I was so nervous. Every single landlord had laughed at my proposals. Some 24 year old schmuck wanted to lease their million dollar building with ZERO capital and no history of business. On top of that, I couldn’t afford to pay for the entire building so unorthodox offers were made such as paying for half of the building for the first year and then increasing the following years. I finally gave in and asked my dad to cosign for me, it took a lot of convincing, but he finally gave in and agreed. The offer was accepted. So there we were, signed copy of the lease in-hand, awaiting the real estate agent and landlord to show up, sign away, and off we’d go. The business license application was already set with Pasadena City Hall and expected at this location in 6 weeks. The business cards were already designed and ready to print. The website was up and running. The grand opening was set for a month down the road, and the pre-registered members were already signed up. Nerves nerves nerves. I had never done anything in leasing real estate so I wasn’t sure what to expect. I had already told my current CrossFit gym that I was fleeing the nest and starting my own box. They gave me their blessing and kept me encouraged when the paperwork was taking too long; it’s true, the paperwork had taken an awfully long time. Everybody took notice of it. Between opening of negotiations for this building and to today, the running joke became “Gabe get those keys already,” “Gabe you got those keys yet so we can go workout?” The answer was always no...until today. Today was the day. Over a month of painfully slow responses, but finally here it was, signing day. We waited for over an hour at the door of the building, nobody showed up. I called the real estate agent, no answer. Something wasn’t right. Did I get the appointment day and time wrong? I called over and over again, still nothing. We left, my dad was convinced it wasn’t meant to be. I didn’t know what to say. Finally a phone call from the real estate agent, the landlord had gone missing, or out of town, he kinda went between the two reasons. I didn’t know what to say. I had waited for over a month with daily phone calls and emails, and here it came down to the signing day and it was still a “not sure.” The walk of shame was heading back into the gym to tell everybody that it didn’t seem like the deal was going to happen. The grand opening was going to have to be postponed and now I had no idea what city the gym would even be in. I had to begin looking again, from square one. A few days later another gym member told me he got a hold of the landlord (he happened to know him through other business contacts); and he was considering leasing the building for his landscaping company, he would gladly sublease to me. All the visions came rushing back as if they had never left. I wished him luck as I knew how difficult it was for me to even schedule a signing day much less actually get the keys. A few days later, the lease was signed, and the keys were in his hand. Nothing seemed right about it. The speed in which it happened, it wasn’t possible unless things had been in the works for a few weeks prior. He had me come by the building the following week to see the space I would sublease from him. Upon my measuring the area, all the while explaining where certain equipment would be installed, eyes wide and brain moving a mile a minute, he looked at me and said he was planning on opening his own CrossFit facility in that building, and would let me sublease it from him for 50% of what was to be my gym. I. Was. Devastated. I’ve never experienced tears of anger and frustration until that day, but I’ll tell you that they’re different. They have a heaviness to them. A warmth to them. As if the very blood boiling inside of you is escaping through your tears, slowly warming your face. I didn’t have a leg to stand on, I was outplayed by an sly experienced businessman, if that’s what you’d wish to call him. The gym had never seemed as far away as that day. It was as if somebody broke into your office and grabbed all your plans for success. I suddenly couldn’t see my visions anymore. What was this gym supposed to look like again? At this point that feeling of motivation ceases to exist. Those clever and inspiring memes on instagram do nothing for you. When you’re left with your own thoughts of disappointment few things can help; however if passion is there, few other things are needed. I scrambled for another location almost on auto-pilot, if there is ever a double-edged sword to my personality it’s that I am able to overlook emotions and see tasks through.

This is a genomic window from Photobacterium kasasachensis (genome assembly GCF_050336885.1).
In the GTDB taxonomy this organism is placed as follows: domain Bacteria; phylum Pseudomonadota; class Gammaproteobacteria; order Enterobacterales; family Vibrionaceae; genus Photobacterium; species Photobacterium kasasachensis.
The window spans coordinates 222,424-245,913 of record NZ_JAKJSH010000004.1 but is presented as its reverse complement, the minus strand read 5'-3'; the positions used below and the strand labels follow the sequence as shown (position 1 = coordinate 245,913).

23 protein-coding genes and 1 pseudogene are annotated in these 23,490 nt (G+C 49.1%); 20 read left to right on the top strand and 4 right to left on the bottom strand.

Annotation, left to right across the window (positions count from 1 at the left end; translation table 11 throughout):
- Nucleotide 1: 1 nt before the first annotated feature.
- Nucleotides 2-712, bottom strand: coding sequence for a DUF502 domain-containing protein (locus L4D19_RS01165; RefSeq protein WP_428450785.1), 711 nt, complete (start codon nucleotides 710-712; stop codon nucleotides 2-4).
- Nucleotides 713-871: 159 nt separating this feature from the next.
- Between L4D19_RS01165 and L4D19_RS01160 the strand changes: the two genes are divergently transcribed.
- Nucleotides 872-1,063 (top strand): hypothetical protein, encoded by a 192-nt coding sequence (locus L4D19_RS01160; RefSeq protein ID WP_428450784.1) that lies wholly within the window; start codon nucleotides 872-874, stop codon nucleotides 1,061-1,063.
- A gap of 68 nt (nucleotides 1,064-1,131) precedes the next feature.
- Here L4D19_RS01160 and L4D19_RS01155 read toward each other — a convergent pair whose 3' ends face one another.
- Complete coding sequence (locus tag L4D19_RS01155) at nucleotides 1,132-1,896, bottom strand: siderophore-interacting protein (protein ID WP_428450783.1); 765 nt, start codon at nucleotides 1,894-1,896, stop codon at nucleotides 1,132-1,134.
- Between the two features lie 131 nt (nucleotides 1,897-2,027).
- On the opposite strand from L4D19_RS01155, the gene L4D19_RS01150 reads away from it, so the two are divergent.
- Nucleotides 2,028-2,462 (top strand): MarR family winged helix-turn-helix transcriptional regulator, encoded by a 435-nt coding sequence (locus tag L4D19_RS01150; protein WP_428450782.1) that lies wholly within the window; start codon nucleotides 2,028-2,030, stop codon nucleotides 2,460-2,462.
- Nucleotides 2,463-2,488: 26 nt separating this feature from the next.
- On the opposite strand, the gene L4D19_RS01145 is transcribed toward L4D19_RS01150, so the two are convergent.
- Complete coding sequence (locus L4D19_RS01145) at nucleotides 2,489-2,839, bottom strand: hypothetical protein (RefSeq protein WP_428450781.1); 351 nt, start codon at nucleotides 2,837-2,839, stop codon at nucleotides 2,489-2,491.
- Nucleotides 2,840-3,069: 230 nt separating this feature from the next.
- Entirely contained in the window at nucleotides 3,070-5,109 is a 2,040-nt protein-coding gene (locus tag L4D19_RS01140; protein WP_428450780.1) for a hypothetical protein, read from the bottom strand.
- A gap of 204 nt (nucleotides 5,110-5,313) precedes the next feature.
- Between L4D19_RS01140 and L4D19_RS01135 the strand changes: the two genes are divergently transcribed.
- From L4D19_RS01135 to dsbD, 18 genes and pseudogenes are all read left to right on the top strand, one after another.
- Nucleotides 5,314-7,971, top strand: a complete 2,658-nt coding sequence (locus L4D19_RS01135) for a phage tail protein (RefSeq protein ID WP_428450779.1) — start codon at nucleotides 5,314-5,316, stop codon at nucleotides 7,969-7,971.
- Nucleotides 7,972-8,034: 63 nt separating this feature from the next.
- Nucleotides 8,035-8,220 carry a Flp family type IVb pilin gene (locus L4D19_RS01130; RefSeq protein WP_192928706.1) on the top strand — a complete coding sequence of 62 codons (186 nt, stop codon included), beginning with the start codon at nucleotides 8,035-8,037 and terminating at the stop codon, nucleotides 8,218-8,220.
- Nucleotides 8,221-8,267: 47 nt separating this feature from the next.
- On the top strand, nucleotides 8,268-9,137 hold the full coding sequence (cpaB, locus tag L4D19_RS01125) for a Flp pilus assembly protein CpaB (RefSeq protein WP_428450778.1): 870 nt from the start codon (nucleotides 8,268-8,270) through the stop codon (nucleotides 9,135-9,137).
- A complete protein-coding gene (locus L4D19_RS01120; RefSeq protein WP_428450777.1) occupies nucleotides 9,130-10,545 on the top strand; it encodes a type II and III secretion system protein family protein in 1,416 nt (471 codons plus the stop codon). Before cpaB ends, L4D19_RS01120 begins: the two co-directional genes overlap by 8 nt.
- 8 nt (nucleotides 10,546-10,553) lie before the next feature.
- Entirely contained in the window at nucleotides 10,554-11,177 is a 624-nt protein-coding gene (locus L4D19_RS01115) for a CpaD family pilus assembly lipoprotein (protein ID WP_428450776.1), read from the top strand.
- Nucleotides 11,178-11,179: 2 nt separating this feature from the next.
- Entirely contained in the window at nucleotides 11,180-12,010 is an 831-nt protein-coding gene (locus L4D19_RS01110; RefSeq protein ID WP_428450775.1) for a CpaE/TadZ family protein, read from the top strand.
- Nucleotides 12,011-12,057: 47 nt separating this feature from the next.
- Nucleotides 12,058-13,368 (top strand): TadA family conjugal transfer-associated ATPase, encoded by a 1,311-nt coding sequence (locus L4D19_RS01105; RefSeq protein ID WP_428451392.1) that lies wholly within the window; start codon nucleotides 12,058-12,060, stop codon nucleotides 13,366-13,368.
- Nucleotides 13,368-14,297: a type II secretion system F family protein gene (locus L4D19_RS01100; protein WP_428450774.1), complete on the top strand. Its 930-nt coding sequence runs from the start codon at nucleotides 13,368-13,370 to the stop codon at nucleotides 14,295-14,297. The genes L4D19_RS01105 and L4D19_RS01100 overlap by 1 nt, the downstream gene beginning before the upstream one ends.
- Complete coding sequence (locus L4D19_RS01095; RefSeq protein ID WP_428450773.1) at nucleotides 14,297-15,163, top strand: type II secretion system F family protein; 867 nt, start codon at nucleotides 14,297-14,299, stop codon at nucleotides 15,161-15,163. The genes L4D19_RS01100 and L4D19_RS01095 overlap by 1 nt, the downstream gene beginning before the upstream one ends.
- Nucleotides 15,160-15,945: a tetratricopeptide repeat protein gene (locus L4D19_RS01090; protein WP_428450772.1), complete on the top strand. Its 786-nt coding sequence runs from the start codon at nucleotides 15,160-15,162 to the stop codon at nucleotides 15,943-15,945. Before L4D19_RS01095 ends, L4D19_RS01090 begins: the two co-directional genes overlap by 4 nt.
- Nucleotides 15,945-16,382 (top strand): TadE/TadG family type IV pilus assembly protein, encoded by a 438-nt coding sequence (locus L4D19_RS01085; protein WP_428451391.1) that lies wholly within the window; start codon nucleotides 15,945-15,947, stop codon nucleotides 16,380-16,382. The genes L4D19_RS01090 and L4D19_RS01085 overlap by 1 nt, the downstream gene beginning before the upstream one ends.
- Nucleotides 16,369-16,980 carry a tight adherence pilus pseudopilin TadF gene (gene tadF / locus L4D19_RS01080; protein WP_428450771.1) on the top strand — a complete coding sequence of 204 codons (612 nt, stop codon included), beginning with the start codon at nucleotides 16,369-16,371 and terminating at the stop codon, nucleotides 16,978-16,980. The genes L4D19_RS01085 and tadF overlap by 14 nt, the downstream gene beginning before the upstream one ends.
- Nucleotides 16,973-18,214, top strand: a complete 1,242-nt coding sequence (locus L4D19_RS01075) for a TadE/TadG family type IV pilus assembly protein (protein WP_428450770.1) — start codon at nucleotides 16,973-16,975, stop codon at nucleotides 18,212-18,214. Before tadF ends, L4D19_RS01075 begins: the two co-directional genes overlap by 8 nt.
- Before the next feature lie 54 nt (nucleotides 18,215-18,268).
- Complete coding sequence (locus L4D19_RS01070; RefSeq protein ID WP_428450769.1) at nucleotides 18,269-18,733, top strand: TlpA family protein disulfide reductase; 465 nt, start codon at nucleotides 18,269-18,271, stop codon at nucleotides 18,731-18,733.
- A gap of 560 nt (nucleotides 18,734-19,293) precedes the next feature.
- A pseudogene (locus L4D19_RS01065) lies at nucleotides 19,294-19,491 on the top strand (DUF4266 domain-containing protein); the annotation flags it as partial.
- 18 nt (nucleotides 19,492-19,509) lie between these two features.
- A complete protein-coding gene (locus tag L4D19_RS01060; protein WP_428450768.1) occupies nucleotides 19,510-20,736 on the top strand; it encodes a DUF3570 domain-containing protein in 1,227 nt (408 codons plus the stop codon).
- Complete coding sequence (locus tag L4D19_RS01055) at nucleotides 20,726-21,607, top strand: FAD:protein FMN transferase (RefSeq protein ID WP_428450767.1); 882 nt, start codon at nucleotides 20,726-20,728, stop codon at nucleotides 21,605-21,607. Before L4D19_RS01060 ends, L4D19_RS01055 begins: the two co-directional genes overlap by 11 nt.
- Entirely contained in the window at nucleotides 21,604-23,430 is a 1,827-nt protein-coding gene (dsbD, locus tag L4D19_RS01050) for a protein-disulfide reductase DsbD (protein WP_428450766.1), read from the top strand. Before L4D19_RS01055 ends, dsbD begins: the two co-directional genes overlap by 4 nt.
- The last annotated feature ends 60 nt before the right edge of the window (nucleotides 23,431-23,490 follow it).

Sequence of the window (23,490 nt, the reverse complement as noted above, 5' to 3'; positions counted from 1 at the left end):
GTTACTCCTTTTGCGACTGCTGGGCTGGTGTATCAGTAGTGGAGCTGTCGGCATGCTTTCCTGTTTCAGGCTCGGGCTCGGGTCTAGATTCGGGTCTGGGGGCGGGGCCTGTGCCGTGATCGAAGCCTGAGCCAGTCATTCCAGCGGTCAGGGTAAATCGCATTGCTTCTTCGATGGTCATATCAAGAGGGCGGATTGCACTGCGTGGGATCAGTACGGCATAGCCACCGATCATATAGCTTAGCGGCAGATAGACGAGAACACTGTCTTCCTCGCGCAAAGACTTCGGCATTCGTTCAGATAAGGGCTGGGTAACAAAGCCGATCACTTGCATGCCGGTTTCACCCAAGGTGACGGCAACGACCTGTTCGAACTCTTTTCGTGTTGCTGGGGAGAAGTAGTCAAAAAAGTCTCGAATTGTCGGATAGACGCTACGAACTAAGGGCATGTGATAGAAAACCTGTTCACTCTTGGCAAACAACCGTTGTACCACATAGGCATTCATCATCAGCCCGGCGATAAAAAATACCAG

We found a horribly unpromising coffee shop with a rat infestation and caving ceilings... and I dug in. Spending 16 hours a day cleaning and demolishing, sometimes through tears in my eyes and honest resentment in my heart, but I knew the task had to be done, I knew the older me would be thankful that I pushed through. A few months passed and we had our grand opening. The other box owner had the audacity to call me one day and tell me that my (voided) business license had arrived at his facility, he asked if I wanted to pick it up, I didn’t really have an answer for him. Ironically enough, to this very day, that facility is referenced to as “the old box” and people still talk about it endearingly to this day.
The earliest days of CrossFit North Pasadena tested me before I even knew I was to be tested; before the doors were even in existence to be open. Nowadays it seems that there would be a ton of phrases or terms people would say to me to warrant quitting. Some would scratch it off to being bad timing. Others would say it just wasn't meant to be. My more religious friends may have said God was closing a door and saying no. Finally the business savvy peers would have said the business model was no longer feasible and warranted abandonment. And if they were speaking to a motivated person, they would’ve been right...but they weren’t. To be honest looking back at it, the passion I had (and still have) amazes me as to how much it accomplished. It is almost another entity you can give credit to “Oh that wasn’t me that did that, it was that lunatic Passion that did all that.”
In case you were wondering the other box owner’s name was Tom Scoble. Since a few years back he has abandoned operating a CrossFit facility (go figure) and has since handed it to a far more driven and quality individual. It may seem odd that I am thankful to have run into Tom in such an early stage of CFNP, but since the events that took place with him almost six years ago, it has provided me a very strong image of the type of business man I would never want to be; and for that I am quite grateful.
The earliest days of CFNP may be seen as obstacles to make me stumble, but looking back, they were obstacles to show myself that the passion was genuine. I am proud to say our box began the way it did, with not a big-wig investor in sight, with not a high-quality brand within its walls, and with a passionate gym owner with a few black eyes.